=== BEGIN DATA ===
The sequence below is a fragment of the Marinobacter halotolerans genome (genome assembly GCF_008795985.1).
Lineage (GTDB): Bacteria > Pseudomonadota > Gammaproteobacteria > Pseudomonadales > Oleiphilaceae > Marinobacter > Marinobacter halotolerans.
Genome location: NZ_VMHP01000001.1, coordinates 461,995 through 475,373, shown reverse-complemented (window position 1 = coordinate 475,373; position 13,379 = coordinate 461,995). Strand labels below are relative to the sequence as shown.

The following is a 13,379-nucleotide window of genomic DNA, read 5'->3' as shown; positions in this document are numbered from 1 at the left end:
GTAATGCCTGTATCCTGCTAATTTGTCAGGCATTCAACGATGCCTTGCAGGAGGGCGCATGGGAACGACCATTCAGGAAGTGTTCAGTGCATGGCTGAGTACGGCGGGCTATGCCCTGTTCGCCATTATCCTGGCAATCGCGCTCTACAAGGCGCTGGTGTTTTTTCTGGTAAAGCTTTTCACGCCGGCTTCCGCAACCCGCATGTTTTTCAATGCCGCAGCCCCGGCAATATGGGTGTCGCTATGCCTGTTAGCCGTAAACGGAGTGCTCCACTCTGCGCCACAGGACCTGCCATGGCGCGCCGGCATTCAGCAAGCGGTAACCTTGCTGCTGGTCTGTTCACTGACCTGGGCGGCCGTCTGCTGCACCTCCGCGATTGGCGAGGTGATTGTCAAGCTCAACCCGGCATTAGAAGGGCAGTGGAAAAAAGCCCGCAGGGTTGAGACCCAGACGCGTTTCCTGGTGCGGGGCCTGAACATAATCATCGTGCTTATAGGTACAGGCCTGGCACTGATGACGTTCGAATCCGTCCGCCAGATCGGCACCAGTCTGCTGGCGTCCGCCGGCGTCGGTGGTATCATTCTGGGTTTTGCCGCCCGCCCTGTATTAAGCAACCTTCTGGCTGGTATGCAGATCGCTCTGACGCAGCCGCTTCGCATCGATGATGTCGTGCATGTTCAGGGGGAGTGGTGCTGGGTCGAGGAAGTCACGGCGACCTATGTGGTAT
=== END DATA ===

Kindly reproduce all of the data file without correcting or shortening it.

The sequence below is a fragment of the Marinobacter halotolerans genome (genome assembly GCF_008795985.1).
Lineage (GTDB): Bacteria > Pseudomonadota > Gammaproteobacteria > Pseudomonadales > Oleiphilaceae > Marinobacter > Marinobacter halotolerans.
Genome location: NZ_VMHP01000001.1, coordinates 461,995 through 475,373, shown reverse-complemented (window position 1 = coordinate 475,373; position 13,379 = coordinate 461,995). Strand labels below are relative to the sequence as shown.

The following is a 13,379-nucleotide window of genomic DNA, read 5'->3' as shown; positions in this document are numbered from 1 at the left end:
GTAATGCCTGTATCCTGCTAATTTGTCAGGCATTCAACGATGCCTTGCAGGAGGGCGCATGGGAACGACCATTCAGGAAGTGTTCAGTGCATGGCTGAGTACGGCGGGCTATGCCCTGTTCGCCATTATCCTGGCAATCGCGCTCTACAAGGCGCTGGTGTTTTTTCTGGTAAAGCTTTTCACGCCGGCTTCCGCAACCCGCATGTTTTTCAATGCCGCAGCCCCGGCAATATGGGTGTCGCTATGCCTGTTAGCCGTAAACGGAGTGCTCCACTCTGCGCCACAGGACCTGCCATGGCGCGCCGGCATTCAGCAAGCGGTAACCTTGCTGCTGGTCTGTTCACTGACCTGGGCGGCCGTCTGCTGCACCTCCGCGATTGGCGAGGTGATTGTCAAGCTCAACCCGGCATTAGAAGGGCAGTGGAAAAAAGCCCGCAGGGTTGAGACCCAGACGCGTTTCCTGGTGCGGGGCCTGAACATAATCATCGTGCTTATAGGTACAGGCCTGGCACTGATGACGTTCGAATCCGTCCGCCAGATCGGCACCAGTCTGCTGGCGTCCGCCGGCGTCGGTGGTATCATTCTGGGTTTTGCCGCCCGCCCTGTATTAAGCAACCTTCTGGCTGGTATGCAGATCGCTCTGACGCAGCCGCTTCGCATCGATGATGTCGTGCATGTTCAGGGGGAGTGGTGCTGGGTCGAGGAAGTCACGGCGACCTATGTGGTAT